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As protests fade, how do Sioux City civil rights activists keep passion for change burning?
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As protests fade, how do Sioux City civil rights activists keep passion for change burning?

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Floyd protests next steps

Monique Scarlett, a Sioux City school board member and co-founder of Unity in the Community, stands among the Rudy and Flora Lee Celebrating Community Project busts outside of the Dr. Martin Luther King Jr. Transportation Center in downtown Sioux City. Scarlett is one of many local activists for racial justice and criminal justice reform who is now looking to keep people drawn to the cause in the wake of the protests that arose after George Floyd's death.

SIOUX CITY -- In the days immediately after the May 25 death of George Floyd, news loops contained a steady stream of photos, videos and stories from racial justice protests in major cities across the country.

Rallies and chants of "Black Lives Matter" were common in much smaller cities, too. For three nights in a row, protesters gathered outside Sioux City's police headquarters. Rallies have taken place in Spencer, Storm Lake and other Siouxland communities.

The emotions of all those protests for racial equality will cool, as we've already begun to see. Many of us will move on, figuring that the activists made their point, the Legislature took action, everything's good.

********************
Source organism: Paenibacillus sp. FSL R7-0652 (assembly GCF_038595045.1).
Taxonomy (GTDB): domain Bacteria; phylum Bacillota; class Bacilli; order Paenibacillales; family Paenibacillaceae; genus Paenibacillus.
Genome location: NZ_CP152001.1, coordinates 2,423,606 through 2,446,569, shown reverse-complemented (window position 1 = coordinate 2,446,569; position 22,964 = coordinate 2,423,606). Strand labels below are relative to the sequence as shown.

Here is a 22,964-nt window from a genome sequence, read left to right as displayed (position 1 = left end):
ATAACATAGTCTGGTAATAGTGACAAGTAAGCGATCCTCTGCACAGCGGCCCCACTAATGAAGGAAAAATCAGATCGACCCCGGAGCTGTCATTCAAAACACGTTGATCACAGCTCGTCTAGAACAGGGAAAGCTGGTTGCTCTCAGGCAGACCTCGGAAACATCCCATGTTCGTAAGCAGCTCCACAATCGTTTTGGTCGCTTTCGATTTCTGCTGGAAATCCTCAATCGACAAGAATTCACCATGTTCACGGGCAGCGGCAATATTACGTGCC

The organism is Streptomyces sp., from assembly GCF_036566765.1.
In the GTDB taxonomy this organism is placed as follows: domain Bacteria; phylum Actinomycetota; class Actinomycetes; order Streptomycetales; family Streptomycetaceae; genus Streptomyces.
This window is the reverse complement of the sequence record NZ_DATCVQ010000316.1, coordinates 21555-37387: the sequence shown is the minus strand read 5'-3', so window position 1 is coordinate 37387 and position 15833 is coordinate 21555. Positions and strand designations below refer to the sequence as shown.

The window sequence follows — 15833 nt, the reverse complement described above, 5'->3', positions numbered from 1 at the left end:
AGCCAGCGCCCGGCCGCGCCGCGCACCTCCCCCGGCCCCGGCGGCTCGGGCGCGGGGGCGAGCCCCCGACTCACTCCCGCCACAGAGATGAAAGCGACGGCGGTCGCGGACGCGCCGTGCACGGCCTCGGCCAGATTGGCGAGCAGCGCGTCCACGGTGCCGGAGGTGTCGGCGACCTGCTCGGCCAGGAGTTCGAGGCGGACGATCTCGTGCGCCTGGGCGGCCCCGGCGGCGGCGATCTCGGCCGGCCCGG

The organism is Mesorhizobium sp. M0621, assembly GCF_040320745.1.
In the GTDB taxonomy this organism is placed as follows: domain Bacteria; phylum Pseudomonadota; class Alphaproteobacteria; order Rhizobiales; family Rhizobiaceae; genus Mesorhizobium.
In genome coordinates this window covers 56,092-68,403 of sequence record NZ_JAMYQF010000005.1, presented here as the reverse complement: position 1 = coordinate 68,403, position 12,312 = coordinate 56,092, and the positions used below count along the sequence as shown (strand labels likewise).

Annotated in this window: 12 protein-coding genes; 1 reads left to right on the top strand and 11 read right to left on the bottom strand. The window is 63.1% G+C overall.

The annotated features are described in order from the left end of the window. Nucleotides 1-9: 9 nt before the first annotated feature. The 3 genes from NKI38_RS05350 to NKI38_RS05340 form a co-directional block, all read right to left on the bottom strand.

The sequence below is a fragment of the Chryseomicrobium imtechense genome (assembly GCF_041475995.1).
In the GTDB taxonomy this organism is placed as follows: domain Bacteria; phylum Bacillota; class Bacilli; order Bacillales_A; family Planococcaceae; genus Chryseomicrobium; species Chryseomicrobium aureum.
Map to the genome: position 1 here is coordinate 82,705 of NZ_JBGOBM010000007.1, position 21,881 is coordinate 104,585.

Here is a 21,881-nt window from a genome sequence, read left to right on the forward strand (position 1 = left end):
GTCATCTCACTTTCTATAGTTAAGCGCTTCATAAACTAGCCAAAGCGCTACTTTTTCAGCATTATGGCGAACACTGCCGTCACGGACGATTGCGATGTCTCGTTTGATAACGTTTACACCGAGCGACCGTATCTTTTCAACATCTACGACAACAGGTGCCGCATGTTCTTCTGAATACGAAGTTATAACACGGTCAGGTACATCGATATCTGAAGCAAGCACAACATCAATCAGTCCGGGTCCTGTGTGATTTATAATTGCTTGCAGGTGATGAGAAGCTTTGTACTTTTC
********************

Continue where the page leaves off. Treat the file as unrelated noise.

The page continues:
But the effort is far from over, local activists say. They're challenged to make sure the issue doesn't become yesterday's news. The outpouring of support was great, but it's the work that is done in the weeks, months and years ahead that will lead to change.

"My personal perspective is now we must look forward, we cannot let the past keep us hostage. We have to move forward with focus, tenacity, courage and hope for the future," said Monique Scarlett, a Sioux City school board member and founder of Unity in the Community, a group that encourages partnership with community members and law enforcement.

She and Ike Rayford, president of the local chapter of the NAACP, are encouraged by what they've seen in Sioux City and beyond since Floyd died after a Minneapolis police officer knelt on his neck for more than eight minutes.

In addition to the aforementioned protests outside the Sioux City Police Department, community and faith leaders have gathered for peaceful, public events at the Law Enforcement Center and at Cook Park. Similar events have taken place across the country. Some included violence; many did not.

There's a sense of enough is enough, Scarlett said.

Unity in Prayer event

Ike Rayford, president of Sioux City's NAACP chapter, speaks during a community prayer event outside the Woodbury County Law Enforcement Center on June 4. Rayford says activists seeking racial justice must continue to educate themselves, vote and become involved in the cause in order to achieve the changes demanded since the death of George Floyd.

"This time people are saying we've begged. We've been martyred. This time we're going to make change happen," she said.